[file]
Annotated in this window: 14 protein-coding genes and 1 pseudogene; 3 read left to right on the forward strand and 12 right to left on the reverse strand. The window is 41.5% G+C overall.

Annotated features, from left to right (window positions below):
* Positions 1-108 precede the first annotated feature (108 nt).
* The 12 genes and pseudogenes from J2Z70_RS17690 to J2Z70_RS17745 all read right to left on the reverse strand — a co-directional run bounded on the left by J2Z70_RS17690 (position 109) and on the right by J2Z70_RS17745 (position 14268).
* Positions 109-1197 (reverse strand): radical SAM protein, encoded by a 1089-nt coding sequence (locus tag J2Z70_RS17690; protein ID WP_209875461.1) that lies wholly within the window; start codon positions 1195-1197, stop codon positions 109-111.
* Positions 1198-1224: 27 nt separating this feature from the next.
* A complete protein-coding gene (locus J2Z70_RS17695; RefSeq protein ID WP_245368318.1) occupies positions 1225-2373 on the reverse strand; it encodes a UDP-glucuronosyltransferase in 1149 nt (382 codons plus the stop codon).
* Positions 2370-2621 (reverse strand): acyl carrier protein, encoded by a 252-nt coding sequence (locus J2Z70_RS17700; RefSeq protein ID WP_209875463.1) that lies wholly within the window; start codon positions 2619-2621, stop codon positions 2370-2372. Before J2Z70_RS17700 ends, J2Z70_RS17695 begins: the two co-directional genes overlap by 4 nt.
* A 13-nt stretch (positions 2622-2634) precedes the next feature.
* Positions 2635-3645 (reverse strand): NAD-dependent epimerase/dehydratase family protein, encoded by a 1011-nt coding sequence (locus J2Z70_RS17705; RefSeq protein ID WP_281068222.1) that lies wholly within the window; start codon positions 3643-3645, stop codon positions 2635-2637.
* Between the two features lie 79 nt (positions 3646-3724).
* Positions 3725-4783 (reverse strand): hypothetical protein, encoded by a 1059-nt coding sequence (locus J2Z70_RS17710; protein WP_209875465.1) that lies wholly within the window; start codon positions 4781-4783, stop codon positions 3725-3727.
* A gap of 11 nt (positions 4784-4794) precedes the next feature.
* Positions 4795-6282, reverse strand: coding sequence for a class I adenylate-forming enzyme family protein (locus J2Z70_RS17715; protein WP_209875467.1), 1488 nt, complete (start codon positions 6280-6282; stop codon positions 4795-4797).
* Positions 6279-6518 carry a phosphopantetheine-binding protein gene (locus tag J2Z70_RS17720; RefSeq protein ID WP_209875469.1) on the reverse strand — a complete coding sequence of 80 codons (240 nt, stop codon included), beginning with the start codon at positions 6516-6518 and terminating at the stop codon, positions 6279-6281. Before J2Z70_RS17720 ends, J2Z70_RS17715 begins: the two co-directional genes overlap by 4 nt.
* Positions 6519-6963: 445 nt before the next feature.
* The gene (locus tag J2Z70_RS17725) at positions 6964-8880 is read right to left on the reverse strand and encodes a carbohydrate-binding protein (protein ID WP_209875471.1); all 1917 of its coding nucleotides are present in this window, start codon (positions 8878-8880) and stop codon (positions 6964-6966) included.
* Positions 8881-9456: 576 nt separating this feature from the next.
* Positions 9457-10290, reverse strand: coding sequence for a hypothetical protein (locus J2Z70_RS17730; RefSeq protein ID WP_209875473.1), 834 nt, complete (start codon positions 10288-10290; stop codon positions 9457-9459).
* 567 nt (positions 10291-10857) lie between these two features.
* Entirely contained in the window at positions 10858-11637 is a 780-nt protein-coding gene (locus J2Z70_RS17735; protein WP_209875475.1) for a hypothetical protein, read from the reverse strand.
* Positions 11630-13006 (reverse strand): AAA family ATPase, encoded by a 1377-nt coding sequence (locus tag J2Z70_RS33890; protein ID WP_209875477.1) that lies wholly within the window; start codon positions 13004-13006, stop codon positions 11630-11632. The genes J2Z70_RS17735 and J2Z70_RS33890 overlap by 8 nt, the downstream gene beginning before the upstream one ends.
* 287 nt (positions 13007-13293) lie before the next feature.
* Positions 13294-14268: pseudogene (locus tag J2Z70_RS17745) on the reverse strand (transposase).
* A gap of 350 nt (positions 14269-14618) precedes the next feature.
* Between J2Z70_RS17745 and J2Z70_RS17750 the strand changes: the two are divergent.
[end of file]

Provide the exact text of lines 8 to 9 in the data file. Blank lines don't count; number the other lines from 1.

* Positions 2370-2621 (reverse strand): acyl carrier protein, encoded by a 252-nt coding sequence (locus J2Z70_RS17700; RefSeq protein ID WP_209875463.1) that lies wholly within the window; start codon positions 2619-2621, stop codon positions 2370-2372. Before J2Z70_RS17700 ends, J2Z70_RS17695 begins: the two co-directional genes overlap by 4 nt.
* A 13-nt stretch (positions 2622-2634) precedes the next feature.